Everybody’s mad, saying ‘why can’t I have a test?’ It’s a very complicated piece of laboratory equipment. It’s a gigantic machine that costs a couple of hundred thousand dollars. You have to order it, put it in, get it tested and train people to do it. You don’t just go get one. It’s not like a lawn mower.
The best science right now says that when you get exposed enough to catch it — and that would be day zero — that sometime within zero to five days, you will become infectious, which means you could spread the virus. That’s probably at day two or three. You’ll probably start having symptoms slightly after that, up to day five. The rules right now are that we want to wait for 14 days to be real sure, before you circulate back in.
If you have the virus, you’ll be sent home and told to avoid contact with household members. Stay in your own house, one room and one bathroom. Nobody else goes in there, and wait it out. If you’re just coughing, having fever, having aches and pains, you’re uncomfortable — we don’t have anything to offer to make you feel much better, besides what you can get at home, over the counter. You’re supposed to wait three days after your symptoms have resolved, with no fever, no significant cough.
We’ve got three big health systems here in East Texas. There’s UT Health, Christus Trinity Mother Frances and Baylor, Scott and White. All of them are actively engaged and very professionally dealing with this. We’re well staffed with doctors and ICU beds, with all of the things within our control. But nobody can handle a huge influx of really sick patients in any community.
So far I’ve been going to the Emergency Operations Center meeting down at the fire house. There’s a debrief every morning. I feel really good about that. Every single organization is in the room or on the phone. They are sharing new facts and hearing what every organization is doing and what their needs are, without any idea that somebody is hoarding information.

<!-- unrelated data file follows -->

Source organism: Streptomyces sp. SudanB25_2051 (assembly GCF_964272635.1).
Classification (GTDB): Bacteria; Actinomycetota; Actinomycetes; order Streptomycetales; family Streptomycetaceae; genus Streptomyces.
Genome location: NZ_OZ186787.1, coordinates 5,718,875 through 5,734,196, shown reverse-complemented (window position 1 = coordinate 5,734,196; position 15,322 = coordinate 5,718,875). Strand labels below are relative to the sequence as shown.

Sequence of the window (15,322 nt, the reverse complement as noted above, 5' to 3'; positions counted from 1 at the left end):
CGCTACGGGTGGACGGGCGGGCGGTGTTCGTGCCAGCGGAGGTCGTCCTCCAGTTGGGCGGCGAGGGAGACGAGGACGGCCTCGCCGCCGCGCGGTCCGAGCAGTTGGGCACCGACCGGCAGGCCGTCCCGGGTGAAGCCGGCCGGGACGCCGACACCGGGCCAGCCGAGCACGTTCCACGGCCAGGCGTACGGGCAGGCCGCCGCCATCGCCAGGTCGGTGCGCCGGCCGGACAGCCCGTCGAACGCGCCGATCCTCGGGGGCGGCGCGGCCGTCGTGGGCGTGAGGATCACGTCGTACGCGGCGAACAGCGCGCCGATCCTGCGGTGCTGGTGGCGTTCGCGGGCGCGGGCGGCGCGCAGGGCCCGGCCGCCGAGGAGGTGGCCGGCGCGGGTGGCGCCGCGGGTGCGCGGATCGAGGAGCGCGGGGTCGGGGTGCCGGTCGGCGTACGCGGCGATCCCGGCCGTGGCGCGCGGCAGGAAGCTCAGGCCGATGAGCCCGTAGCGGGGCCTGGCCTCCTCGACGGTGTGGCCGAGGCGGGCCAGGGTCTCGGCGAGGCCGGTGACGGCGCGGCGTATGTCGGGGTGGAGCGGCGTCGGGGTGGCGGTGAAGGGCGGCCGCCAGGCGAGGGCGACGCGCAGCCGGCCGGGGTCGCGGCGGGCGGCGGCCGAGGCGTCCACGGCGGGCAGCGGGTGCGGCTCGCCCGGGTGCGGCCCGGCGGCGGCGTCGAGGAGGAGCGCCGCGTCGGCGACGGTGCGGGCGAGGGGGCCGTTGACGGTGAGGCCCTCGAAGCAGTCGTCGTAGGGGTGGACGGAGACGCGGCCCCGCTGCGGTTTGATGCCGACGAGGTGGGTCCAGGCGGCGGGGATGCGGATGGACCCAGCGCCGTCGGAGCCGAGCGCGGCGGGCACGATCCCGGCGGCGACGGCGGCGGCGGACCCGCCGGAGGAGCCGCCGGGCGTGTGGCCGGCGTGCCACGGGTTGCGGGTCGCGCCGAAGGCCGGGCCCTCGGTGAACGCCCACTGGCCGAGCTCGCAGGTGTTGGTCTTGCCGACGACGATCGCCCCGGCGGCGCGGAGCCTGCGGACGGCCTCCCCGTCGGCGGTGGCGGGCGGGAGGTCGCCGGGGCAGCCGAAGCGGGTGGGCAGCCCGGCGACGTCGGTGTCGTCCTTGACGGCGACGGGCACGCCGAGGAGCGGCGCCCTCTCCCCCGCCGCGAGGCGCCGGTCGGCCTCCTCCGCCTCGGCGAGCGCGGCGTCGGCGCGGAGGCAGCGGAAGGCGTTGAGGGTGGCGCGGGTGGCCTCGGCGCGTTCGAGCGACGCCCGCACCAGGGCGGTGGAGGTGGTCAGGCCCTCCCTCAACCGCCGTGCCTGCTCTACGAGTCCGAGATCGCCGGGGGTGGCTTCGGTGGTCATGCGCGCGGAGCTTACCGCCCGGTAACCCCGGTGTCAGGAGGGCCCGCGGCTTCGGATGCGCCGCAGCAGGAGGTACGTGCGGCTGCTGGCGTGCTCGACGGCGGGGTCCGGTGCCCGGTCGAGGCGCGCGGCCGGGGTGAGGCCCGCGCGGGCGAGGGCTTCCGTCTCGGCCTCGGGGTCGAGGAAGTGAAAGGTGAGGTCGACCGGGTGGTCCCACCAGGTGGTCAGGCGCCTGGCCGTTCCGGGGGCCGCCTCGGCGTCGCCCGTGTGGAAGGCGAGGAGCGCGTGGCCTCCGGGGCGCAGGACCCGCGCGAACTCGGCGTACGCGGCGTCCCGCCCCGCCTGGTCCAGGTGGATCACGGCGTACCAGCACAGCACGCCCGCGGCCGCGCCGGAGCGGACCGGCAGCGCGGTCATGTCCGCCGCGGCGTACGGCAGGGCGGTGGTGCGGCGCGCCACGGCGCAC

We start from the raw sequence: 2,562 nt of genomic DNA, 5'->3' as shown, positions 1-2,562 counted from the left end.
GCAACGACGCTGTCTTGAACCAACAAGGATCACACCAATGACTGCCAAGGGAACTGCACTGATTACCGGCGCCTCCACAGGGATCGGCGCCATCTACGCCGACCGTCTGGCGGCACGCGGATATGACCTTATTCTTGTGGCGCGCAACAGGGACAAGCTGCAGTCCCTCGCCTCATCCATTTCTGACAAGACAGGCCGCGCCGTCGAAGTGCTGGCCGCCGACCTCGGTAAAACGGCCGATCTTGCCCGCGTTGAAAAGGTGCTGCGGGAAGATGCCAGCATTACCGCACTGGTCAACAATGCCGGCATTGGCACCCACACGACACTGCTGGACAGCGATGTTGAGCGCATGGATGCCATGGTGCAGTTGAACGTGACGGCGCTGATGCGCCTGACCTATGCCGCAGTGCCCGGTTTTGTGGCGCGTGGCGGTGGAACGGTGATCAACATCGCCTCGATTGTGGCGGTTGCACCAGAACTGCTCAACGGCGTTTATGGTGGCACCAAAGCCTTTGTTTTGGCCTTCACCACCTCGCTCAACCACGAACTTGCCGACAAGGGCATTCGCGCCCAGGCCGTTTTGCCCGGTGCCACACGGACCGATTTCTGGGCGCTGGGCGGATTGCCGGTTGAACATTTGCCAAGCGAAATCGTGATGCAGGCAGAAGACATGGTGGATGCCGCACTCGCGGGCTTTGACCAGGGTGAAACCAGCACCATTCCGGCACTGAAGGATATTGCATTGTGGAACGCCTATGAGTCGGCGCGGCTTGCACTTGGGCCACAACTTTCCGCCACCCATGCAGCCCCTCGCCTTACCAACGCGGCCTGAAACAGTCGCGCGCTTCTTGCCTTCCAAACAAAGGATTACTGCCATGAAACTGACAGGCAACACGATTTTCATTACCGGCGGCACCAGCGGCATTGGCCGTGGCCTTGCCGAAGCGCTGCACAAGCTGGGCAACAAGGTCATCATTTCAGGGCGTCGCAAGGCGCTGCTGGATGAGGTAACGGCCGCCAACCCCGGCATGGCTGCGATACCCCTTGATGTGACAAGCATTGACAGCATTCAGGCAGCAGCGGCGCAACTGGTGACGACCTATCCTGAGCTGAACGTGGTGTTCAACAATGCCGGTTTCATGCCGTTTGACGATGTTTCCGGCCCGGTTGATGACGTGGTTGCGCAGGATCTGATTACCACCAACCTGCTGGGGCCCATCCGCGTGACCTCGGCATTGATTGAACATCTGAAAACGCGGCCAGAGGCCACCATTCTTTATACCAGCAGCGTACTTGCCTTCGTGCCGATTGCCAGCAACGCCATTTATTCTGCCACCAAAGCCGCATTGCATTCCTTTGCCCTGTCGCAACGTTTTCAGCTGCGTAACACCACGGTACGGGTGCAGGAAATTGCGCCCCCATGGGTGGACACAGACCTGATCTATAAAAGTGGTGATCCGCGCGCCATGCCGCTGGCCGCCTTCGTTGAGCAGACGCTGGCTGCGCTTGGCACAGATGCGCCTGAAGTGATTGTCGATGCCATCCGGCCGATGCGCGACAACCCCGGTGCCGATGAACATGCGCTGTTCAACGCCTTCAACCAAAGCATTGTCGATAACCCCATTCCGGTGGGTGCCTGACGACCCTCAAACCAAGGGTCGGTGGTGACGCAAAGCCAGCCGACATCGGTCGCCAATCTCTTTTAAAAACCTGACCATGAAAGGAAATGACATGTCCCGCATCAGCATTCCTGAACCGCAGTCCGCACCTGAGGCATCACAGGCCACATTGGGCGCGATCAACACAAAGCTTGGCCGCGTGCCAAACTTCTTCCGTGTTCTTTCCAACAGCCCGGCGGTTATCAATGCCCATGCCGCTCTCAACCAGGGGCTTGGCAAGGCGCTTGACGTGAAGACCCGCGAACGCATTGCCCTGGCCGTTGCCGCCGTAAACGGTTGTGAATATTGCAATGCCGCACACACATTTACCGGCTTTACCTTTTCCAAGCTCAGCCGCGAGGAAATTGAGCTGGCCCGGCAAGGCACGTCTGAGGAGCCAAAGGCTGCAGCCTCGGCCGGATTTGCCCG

[Another] important thing is the population doing what they can. I think it’s remarkable that we switched so quick, and we didn’t have a riot when people said we’re gonna shut this stuff down and you shouldn’t go to a restaurant. I’m pleasantly surprised that people are not freaking out and not going crazy that they shut school. I’ve had very few people who say ‘it’s a hoax.’
Keeping people apart [who are medically vulnerable] is really hard. It’s very close to home. I’m in the age group that’s pretty close to the high risk group and my family members are. I’ve also got six grandchildren. That’s where the population’s got to be strong and be consistent and not get tired of this in a week or two.
We have several elderly people in our family beyond my wife and myself that we’re worried about. We’re proactive and went and visited them with the understanding of ‘we can’t go back.’ In 80-year-olds, 10% can have a bad outcome. We don’t want to be the one that gives it to them.
We’ve got all these grandkids. We visited them all and said we won’t be back until all of this has passed. We’re getting really good at Skyping with them. So (my wife and I) are going to be on our own desert island for a while. We’re gonna let the kids come and play in the backyard, but we’re going to keep distance from them. We’re lucky, we have our own house, so we are able to isolate ourselves.
East Texas is starting off from a difficult spot. We’re starting out with a very vulnerable population. We have a population of older people, we have statistically very high heart rate, of diabetes, hypertension and renal disease. And there’s still way too much smoking and way too much obesity. Our statistics are nothing to be proud of.
And we have a low physician-to-population ratio, particularly in primary care. A lot of our patients don’t have really good, intact primary care relationships so they can just pick up the phone and get advice from a trusted medical professional. We’ve got really good medicine. We don’t have unlimited capacity.
If you look at the population of primary care doctors in Texas, well over a third of them are close to retirement age. A bunch of us are in the age group that we want to slow down. But we don’t want to catch coronavirus to make us slow down. That’s not the way we planned it.
The principle we work under in medicine is that if you can do something early that has a really good payoff later on, you better do it. If you wait until the last minute, that’s a really bad way to practice medicine. Dr. Fauci said the other day that the best thing that can happen is a couple of months from now, that people say, ‘Gosh you just blew that all out of proportion. Nothing happened.’ That would be the best thing that could happen.”